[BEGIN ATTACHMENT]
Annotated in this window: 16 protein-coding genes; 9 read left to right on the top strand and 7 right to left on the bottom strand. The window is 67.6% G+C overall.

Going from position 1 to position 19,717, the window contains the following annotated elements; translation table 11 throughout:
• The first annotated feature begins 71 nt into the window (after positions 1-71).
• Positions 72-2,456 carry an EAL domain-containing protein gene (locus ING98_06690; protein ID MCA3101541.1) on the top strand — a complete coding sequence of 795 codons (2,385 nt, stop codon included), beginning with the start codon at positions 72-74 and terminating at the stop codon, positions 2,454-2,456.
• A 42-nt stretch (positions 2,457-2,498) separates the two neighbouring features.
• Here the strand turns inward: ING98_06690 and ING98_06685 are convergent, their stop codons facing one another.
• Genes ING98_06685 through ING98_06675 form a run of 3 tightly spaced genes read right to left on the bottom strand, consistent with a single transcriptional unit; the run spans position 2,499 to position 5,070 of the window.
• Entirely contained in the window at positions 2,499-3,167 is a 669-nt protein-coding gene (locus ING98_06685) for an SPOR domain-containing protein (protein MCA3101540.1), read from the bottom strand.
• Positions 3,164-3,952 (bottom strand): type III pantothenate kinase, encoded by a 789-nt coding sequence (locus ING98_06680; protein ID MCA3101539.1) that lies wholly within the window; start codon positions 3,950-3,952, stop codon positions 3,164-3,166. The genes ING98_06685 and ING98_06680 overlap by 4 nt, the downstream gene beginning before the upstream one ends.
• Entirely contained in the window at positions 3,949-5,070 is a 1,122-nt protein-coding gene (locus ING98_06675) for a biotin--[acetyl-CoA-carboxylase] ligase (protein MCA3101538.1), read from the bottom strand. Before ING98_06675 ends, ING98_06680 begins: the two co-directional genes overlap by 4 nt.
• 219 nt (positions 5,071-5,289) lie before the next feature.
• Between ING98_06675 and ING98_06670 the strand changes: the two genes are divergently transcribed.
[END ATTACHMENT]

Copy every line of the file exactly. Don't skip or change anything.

Annotated in this window: 16 protein-coding genes; 9 read left to right on the top strand and 7 right to left on the bottom strand. The window is 67.6% G+C overall.

Going from position 1 to position 19,717, the window contains the following annotated elements; translation table 11 throughout:
• The first annotated feature begins 71 nt into the window (after positions 1-71).
• Positions 72-2,456 carry an EAL domain-containing protein gene (locus ING98_06690; protein ID MCA3101541.1) on the top strand — a complete coding sequence of 795 codons (2,385 nt, stop codon included), beginning with the start codon at positions 72-74 and terminating at the stop codon, positions 2,454-2,456.
• A 42-nt stretch (positions 2,457-2,498) separates the two neighbouring features.
• Here the strand turns inward: ING98_06690 and ING98_06685 are convergent, their stop codons facing one another.
• Genes ING98_06685 through ING98_06675 form a run of 3 tightly spaced genes read right to left on the bottom strand, consistent with a single transcriptional unit; the run spans position 2,499 to position 5,070 of the window.
• Entirely contained in the window at positions 2,499-3,167 is a 669-nt protein-coding gene (locus ING98_06685) for an SPOR domain-containing protein (protein MCA3101540.1), read from the bottom strand.
• Positions 3,164-3,952 (bottom strand): type III pantothenate kinase, encoded by a 789-nt coding sequence (locus ING98_06680; protein ID MCA3101539.1) that lies wholly within the window; start codon positions 3,950-3,952, stop codon positions 3,164-3,166. The genes ING98_06685 and ING98_06680 overlap by 4 nt, the downstream gene beginning before the upstream one ends.
• Entirely contained in the window at positions 3,949-5,070 is a 1,122-nt protein-coding gene (locus ING98_06675) for a biotin--[acetyl-CoA-carboxylase] ligase (protein MCA3101538.1), read from the bottom strand. Before ING98_06675 ends, ING98_06680 begins: the two co-directional genes overlap by 4 nt.
• 219 nt (positions 5,071-5,289) lie before the next feature.
• Between ING98_06675 and ING98_06670 the strand changes: the two genes are divergently transcribed.